In autumn the skies turn clear, and the marine fog retreats. On the more open hillsides, coyote brush erupts in fuzzy white masses of windblown seeds, while in the drainages the willow and alder turn yellow. By mid-October, the fields below will wear a blanket of orange pumpkins.
To reach the park’s highest point, the summit of Bald Knob, we take a narrow hiking-only trail with switchbacks that propel us quickly up 200 feet. This western flank of the preserve, obtained by Midpen only a decade ago, offers no through access to other parts of the preserve, so this is Purisima’s quietest corner.
The drier landscape here is home to chaparral species such as chamise, blue-blossom ceanothus, and sticky monkeyflower. Bald Knob Trail edges 1.3 miles along an eroded ridge of chalky sedimentary layers, sand and mud deposited in an ancient sea and then uplifted. Giant, wind-battered Douglas firs cling to thin soil and sandstone outcrops, their branches draped in lichen. Broken branches litter the ground.
With disappointment, we discover that this trail never ascends to the top of the 2,012-foot hill. This area was lumbered as recently as the early 1990s and still feels bruised and blemished.
Today, the Purisima to the Sea route ends in the southwestern corner of the preserve. The district is just now beginning the long and complex process of plotting and building the future trail through the four new jigsaw-puzzle pieces of forest, farm, and ranch land.
But here we see glimpses of the soft rolling hills farther west–the route of the future trail. Energized, we drop down the sun-drenched hill, along the wide and grassy Irish Ridge Trail, named after a series of Irish families that settled there early in the mid-19th century.
The open landscape comes alive with the stiffly accented Chi-ca-go calls of a covey of California quail, flushed and fleeing for cover. Western fence lizards scurry across the trail. From the scrubby brush comes the accelerating trill of a wrentit.
The exposed crest of Irish Ridge offers unparalleled views of land that will someday be open to hikers on the new ridge-to-sea route: the watersheds of Lobitos and Tunitas creeks, coastal ranches, and finally the ocean.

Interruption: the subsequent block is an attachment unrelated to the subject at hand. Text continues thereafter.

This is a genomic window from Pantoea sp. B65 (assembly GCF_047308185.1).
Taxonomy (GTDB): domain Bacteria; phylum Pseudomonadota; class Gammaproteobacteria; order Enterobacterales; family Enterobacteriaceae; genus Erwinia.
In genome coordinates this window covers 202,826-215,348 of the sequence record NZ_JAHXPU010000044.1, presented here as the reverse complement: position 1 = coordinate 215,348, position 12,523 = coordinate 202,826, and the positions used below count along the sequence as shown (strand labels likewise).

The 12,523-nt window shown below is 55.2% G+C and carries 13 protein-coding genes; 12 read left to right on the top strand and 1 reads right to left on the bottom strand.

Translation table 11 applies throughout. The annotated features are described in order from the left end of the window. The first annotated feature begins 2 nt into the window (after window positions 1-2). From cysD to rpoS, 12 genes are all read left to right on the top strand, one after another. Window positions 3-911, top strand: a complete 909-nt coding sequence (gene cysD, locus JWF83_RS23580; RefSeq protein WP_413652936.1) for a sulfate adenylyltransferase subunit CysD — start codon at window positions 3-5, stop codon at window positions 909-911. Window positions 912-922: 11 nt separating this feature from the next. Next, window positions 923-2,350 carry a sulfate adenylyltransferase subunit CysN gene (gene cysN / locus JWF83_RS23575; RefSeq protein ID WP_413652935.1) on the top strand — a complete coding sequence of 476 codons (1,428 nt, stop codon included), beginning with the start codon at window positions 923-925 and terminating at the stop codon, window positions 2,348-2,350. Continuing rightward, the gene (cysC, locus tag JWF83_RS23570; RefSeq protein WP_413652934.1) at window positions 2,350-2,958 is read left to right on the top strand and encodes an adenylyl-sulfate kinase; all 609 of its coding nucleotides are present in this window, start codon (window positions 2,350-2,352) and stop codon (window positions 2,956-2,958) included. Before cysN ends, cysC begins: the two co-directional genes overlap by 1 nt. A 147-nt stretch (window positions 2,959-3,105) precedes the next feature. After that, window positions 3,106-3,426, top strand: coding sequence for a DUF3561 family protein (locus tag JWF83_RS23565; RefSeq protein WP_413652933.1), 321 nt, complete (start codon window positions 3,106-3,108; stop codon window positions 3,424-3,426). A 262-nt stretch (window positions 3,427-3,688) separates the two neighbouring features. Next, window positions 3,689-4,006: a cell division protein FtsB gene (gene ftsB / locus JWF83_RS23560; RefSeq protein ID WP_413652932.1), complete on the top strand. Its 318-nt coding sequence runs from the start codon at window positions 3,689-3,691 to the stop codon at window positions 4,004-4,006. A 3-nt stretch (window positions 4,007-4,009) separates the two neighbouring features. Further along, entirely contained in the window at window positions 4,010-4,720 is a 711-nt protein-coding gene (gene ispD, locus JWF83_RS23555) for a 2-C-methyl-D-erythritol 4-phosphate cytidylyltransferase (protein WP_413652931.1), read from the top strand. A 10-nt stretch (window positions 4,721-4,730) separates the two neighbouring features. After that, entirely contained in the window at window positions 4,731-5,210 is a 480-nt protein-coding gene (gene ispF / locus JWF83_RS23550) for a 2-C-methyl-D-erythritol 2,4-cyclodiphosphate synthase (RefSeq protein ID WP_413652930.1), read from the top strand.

Taken together, this is a majestic landscape and remarkably free of development, given that Silicon Valley is just over on the eastern side of the ridge. The Lobitos watershed hosts the tallest tree that Midpen owns?–?more than 255 feet to the top, according to local historian Ken Fisher. This same watershed also has the twistiest known redwood in the region?–?a 217-foot-tall tree with six full circular twists from root to crown. Near the intersection of Irish Ridge and Lobitos Creek trails is yet another anomaly?–?a large redwood with a major branch extended over the trail like an arm, elbow bent, forearm up.
The trail ends rather abruptly soon after the junction with the Lobitos Creek Trail, at the southern edge of the preserve. So we have to retrace our steps. At least for now. But we can stop to imagine, for a moment, the completion of this Purisima to the Sea hiking corridor that has been a shared dream of so many Peninsula-based environmentalists since the 1980s.
The Bay Area has only one major ridge-to-ocean trail south of the Golden Gate: the 34-mile Skyline to the Sea Trail from Castle Rock State Park to Rancho del Oso in Santa Cruz County.
Until recently, the vast landscape along the coast was off-limits to the district, whose original charter was focused, for political reasons, from the Santa Cruz Mountains east to San Francisco Bay. But between 1999 and 2005, local environmentalists worked with agency officials on a deal to incorporate 220 square miles of the coast into Midpen’s jurisdiction. That cleared the way for the potential acquisition of thousands of acres of forests, rolling ranchlands, and fertile fields?–?from Pacifica south past Half Moon Bay and Pescadero to the Santa Cruz County line.
With that expansion, the Purisima to the Sea trail went from dream to possibility, though no completion date has been set. The route will cross Lobitos Creek by bridge, then skirt the corner of 260-acre chaparral-studded Blue Brush Canyon property, purchased in 2009. It will proceed west and climb out of Lobitos Creek canyon, ascending the grassy 340-acre Lobitos Ridge.
Cattle will continue to graze these hills and valleys because the district has decided to lease these parcels to local ranchers. This is a reversal in philosophy for the district, reflecting new evidence that cattle are one of a few effective ways to manage large grassland areas. “We’re using grazing as a tool,” says docent Jackson.
From Lobitos Ridge, the trail will descend through the upper pastures of the Richard J. Elkus Ranch, donated to the University of California Cooperative Extension Service by the family of the Silicon Valley chip innovator. Three years ago, UC sold the unused 450-acre uplands portion to the district, retaining the educational barns, gardens, and conference center on the lower parcel.
The future trail will conclude at sea level, on the edge of Purisima Farms, a property sold to Midpen by the John Guisti family. This rich bottomland, used for row crops since the 1860s, was once one of the nation’s largest producers of artichokes and brussels sprouts.
Before the route is built and opened, there’s still a lot to do, from fixing fences to improving water troughs and installing spring-loaded gates. Invasive brush like poison hemlock will be eradicated, over time. And some stock ponds must be relined with clay to make them more reliable habitats for the threatened California red-legged frog.
But the hardest job is done. Over our heads, a red-tailed hawk sweeps a circle in the sky, as if doing a victory lap.?